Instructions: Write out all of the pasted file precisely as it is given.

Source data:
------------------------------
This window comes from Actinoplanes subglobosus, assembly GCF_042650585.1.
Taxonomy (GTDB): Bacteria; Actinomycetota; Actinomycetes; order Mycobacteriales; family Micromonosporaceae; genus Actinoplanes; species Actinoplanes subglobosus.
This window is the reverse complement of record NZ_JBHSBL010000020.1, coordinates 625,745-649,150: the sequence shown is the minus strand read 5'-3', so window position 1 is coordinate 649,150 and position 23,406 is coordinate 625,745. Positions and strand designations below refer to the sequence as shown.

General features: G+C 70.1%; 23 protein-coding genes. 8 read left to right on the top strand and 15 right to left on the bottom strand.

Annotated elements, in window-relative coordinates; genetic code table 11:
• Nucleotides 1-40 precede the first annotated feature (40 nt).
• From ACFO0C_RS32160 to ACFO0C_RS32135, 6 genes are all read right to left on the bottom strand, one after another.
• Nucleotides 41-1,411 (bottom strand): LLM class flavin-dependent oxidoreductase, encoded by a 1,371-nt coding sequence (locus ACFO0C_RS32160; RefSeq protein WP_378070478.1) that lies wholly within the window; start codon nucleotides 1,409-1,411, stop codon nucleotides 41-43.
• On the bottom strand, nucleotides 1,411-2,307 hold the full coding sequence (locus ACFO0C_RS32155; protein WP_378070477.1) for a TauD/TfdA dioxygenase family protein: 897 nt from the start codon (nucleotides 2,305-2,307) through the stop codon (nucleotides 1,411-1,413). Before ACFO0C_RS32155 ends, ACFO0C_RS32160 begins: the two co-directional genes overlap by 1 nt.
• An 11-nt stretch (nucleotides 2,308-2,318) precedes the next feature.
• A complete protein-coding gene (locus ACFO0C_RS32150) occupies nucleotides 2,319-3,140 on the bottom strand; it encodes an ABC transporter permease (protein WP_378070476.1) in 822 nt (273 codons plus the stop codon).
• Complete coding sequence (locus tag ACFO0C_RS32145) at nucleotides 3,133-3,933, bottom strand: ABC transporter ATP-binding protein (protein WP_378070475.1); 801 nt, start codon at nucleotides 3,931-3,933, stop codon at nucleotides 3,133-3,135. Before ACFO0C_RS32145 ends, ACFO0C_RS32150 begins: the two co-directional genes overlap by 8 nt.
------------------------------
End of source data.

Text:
This window comes from Actinoplanes subglobosus, assembly GCF_042650585.1.
Taxonomy (GTDB): Bacteria; Actinomycetota; Actinomycetes; order Mycobacteriales; family Micromonosporaceae; genus Actinoplanes; species Actinoplanes subglobosus.
This window is the reverse complement of record NZ_JBHSBL010000020.1, coordinates 625,745-649,150: the sequence shown is the minus strand read 5'-3', so window position 1 is coordinate 649,150 and position 23,406 is coordinate 625,745. Positions and strand designations below refer to the sequence as shown.

General features: G+C 70.1%; 23 protein-coding genes. 8 read left to right on the top strand and 15 right to left on the bottom strand.

Annotated elements, in window-relative coordinates; genetic code table 11:
• Nucleotides 1-40 precede the first annotated feature (40 nt).
• From ACFO0C_RS32160 to ACFO0C_RS32135, 6 genes are all read right to left on the bottom strand, one after another.
• Nucleotides 41-1,411 (bottom strand): LLM class flavin-dependent oxidoreductase, encoded by a 1,371-nt coding sequence (locus ACFO0C_RS32160; RefSeq protein WP_378070478.1) that lies wholly within the window; start codon nucleotides 1,409-1,411, stop codon nucleotides 41-43.
• On the bottom strand, nucleotides 1,411-2,307 hold the full coding sequence (locus ACFO0C_RS32155; protein WP_378070477.1) for a TauD/TfdA dioxygenase family protein: 897 nt from the start codon (nucleotides 2,305-2,307) through the stop codon (nucleotides 1,411-1,413). Before ACFO0C_RS32155 ends, ACFO0C_RS32160 begins: the two co-directional genes overlap by 1 nt.
• An 11-nt stretch (nucleotides 2,308-2,318) precedes the next feature.
• A complete protein-coding gene (locus ACFO0C_RS32150) occupies nucleotides 2,319-3,140 on the bottom strand; it encodes an ABC transporter permease (protein WP_378070476.1) in 822 nt (273 codons plus the stop codon).
• Complete coding sequence (locus tag ACFO0C_RS32145) at nucleotides 3,133-3,933, bottom strand: ABC transporter ATP-binding protein (protein WP_378070475.1); 801 nt, start codon at nucleotides 3,931-3,933, stop codon at nucleotides 3,133-3,135. Before ACFO0C_RS32145 ends, ACFO0C_RS32150 begins: the two co-directional genes overlap by 8 nt.